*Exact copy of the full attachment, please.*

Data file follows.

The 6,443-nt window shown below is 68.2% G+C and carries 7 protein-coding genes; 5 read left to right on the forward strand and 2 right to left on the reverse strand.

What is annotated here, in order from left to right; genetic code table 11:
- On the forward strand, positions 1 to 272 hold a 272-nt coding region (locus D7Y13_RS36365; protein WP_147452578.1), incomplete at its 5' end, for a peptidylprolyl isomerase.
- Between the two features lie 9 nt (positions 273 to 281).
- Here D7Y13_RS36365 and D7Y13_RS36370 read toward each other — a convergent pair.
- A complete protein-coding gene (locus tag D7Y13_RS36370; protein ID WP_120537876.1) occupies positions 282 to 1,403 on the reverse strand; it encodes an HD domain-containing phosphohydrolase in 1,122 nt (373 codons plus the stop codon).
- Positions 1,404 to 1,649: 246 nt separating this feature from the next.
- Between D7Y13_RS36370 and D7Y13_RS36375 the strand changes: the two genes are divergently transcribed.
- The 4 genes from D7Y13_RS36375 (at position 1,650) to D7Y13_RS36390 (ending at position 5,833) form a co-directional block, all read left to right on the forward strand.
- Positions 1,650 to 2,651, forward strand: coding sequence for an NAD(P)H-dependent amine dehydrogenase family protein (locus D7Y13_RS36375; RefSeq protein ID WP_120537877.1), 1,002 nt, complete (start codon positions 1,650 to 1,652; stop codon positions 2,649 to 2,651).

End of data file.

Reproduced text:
The 6,443-nt window shown below is 68.2% G+C and carries 7 protein-coding genes; 5 read left to right on the forward strand and 2 right to left on the reverse strand.

What is annotated here, in order from left to right; genetic code table 11:
- On the forward strand, positions 1 to 272 hold a 272-nt coding region (locus D7Y13_RS36365; protein WP_147452578.1), incomplete at its 5' end, for a peptidylprolyl isomerase.
- Between the two features lie 9 nt (positions 273 to 281).
- Here D7Y13_RS36365 and D7Y13_RS36370 read toward each other — a convergent pair.
- A complete protein-coding gene (locus tag D7Y13_RS36370; protein ID WP_120537876.1) occupies positions 282 to 1,403 on the reverse strand; it encodes an HD domain-containing phosphohydrolase in 1,122 nt (373 codons plus the stop codon).
- Positions 1,404 to 1,649: 246 nt separating this feature from the next.
- Between D7Y13_RS36370 and D7Y13_RS36375 the strand changes: the two genes are divergently transcribed.
- The 4 genes from D7Y13_RS36375 (at position 1,650) to D7Y13_RS36390 (ending at position 5,833) form a co-directional block, all read left to right on the forward strand.
- Positions 1,650 to 2,651, forward strand: coding sequence for an NAD(P)H-dependent amine dehydrogenase family protein (locus D7Y13_RS36375; RefSeq protein ID WP_120537877.1), 1,002 nt, complete (start codon positions 1,650 to 1,652; stop codon positions 2,649 to 2,651).